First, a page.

International
Tables for
Crystallography
Volume H
Powder diffraction
Edited by C. J. Gilmore, J. A. Kaduk and H. Schenk

International Tables for Crystallography (2018). Vol. H, ch. 3.7, p. 310

Section 3.7.2.4.3. Valve deposit from a piston aviation engine

J. A. Kaduka,b,c*

aDepartment of Chemistry, Illinois Institute of Technology, 3101 South Dearborn Street, Chicago, IL 60616, USA,bDepartment of Physics, North Central College, 131 South Loomis Street, Naperville, IL 60540, USA, and cPoly Crystallography Inc., 423 East Chicago Avenue, Naperville, IL 60540, USA
Correspondence e-mail: kaduk@polycrystallography.com

3.7.2.4.3. Valve deposit from a piston aviation engine

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Applying a commercial search/match program to the diffraction pattern of a deposit from a valve in a gasoline-powered aircraft engine easily identified quartz and corundum. The specimen was scraped from the valve seat and micronized. The corundum represents abrasion from the elements of the micronizing mill, as it was not present in the pattern of the as-scraped sample. Metal particles were visibly present in the deposit, so one could reasonably guess the presence of both ferrite and austenite (Fig. 3.7.7[link]; files maso04.gsas, maso04.rd and padv.prm). A Rietveld refinement using these four phases was carried out.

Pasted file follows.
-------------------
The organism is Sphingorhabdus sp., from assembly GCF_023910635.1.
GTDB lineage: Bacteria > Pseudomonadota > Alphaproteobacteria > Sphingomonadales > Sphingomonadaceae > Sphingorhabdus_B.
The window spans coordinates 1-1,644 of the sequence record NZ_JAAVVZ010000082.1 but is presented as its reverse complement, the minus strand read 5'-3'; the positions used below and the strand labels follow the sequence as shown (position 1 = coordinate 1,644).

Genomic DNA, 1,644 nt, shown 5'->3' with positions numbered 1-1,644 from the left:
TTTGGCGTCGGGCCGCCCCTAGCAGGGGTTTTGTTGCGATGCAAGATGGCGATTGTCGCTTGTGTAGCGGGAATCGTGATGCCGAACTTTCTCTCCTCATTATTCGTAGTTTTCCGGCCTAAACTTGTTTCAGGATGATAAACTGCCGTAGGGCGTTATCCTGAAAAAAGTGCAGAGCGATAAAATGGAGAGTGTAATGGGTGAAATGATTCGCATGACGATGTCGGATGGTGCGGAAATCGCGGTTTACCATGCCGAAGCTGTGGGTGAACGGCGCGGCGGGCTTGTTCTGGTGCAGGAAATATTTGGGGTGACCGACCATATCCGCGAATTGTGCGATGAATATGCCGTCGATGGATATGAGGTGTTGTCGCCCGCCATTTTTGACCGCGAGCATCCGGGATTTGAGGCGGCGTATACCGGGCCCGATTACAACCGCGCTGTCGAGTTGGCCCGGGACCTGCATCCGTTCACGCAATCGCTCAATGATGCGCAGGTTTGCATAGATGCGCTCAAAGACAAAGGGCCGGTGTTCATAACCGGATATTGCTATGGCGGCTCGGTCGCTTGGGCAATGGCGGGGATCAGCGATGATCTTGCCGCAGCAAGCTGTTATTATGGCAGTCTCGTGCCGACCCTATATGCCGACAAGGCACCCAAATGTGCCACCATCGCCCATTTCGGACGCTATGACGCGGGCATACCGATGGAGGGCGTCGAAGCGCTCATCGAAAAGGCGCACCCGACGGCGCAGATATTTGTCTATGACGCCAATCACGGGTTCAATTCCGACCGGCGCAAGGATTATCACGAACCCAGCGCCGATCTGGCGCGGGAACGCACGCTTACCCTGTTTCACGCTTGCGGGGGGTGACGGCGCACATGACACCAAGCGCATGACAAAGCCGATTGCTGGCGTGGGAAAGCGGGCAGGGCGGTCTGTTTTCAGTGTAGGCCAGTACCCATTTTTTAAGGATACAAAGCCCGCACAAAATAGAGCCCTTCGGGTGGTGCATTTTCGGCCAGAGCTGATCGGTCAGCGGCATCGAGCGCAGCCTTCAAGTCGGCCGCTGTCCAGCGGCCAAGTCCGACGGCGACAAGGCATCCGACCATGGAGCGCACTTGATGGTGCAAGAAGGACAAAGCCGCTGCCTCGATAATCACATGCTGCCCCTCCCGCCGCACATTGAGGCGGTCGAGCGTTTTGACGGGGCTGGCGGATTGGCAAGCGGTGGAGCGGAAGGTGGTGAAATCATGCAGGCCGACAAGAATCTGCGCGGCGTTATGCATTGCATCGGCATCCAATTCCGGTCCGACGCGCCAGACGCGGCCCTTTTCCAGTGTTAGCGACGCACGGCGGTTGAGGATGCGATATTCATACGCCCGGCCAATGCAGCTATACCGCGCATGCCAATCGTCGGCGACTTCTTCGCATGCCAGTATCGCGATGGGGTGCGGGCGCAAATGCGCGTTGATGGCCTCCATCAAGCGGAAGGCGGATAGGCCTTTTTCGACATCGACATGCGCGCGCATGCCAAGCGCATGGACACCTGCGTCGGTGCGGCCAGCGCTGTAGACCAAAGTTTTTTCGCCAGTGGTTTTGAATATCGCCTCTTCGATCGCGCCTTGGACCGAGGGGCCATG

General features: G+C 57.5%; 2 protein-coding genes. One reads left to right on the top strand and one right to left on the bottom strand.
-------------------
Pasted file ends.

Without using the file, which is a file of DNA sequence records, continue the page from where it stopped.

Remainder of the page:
[Figure 3.7.7]

Figure 3.7.7 | top | pdf |

The four phases identified in a valve deposit from an aircraft engine by automated search/match methods and guessing based on the appearance of the sample. The pattern has had the background and Kα2 peaks removed.

Six peaks picked from the difference plot were entered into SIeve+ and a Hanawalt search was carried out. No chemically reasonable simple compounds were near the top of the hit list, so extra information was sought. An XPS analysis indicated the presence of Pb, Br, Fe, P, O and C (and H assumed). Aviation gasoline is still leaded, and ethylene dibromide is sometimes added as a lead scavenger. The result of a `just' chemistry search using these seven elements (6543/328 660 entries) was applied as a filter to the Hanawalt search. Near the top of the hit list was PbBr2. Although apparently surprising, this phase is reasonable given our chemical knowledge. Lead bromide was added to the Rietveld refinement. Further analysis of the difference pattern using the same techniques indicated the presence of cohenite, Fe3C, from the steel, and Fe3Fe4(PO4)6, the reaction product of the steel with a phosphate fuel additive. The final Rietveld refinement yielded a quantitative analysis of 26.5 (4) wt% austenite (γ-Fe, stainless steel), 47.9 (4) wt% ferrite (α-Fe, carbon steel), 17.7 (4) wt% quartz (sand/dirt), 2.9 (2) wt% PbBr2, 2.6 (2) wt% Fe3Fe4(PO4)6 and 2.2 (2) wt% cohenite (Fig. 3.7.8[link]).

[Figure 3.7.8]

Figure 3.7.8 | top | pdf |

The seven phases identified in the valve deposit from an aircraft engine.








































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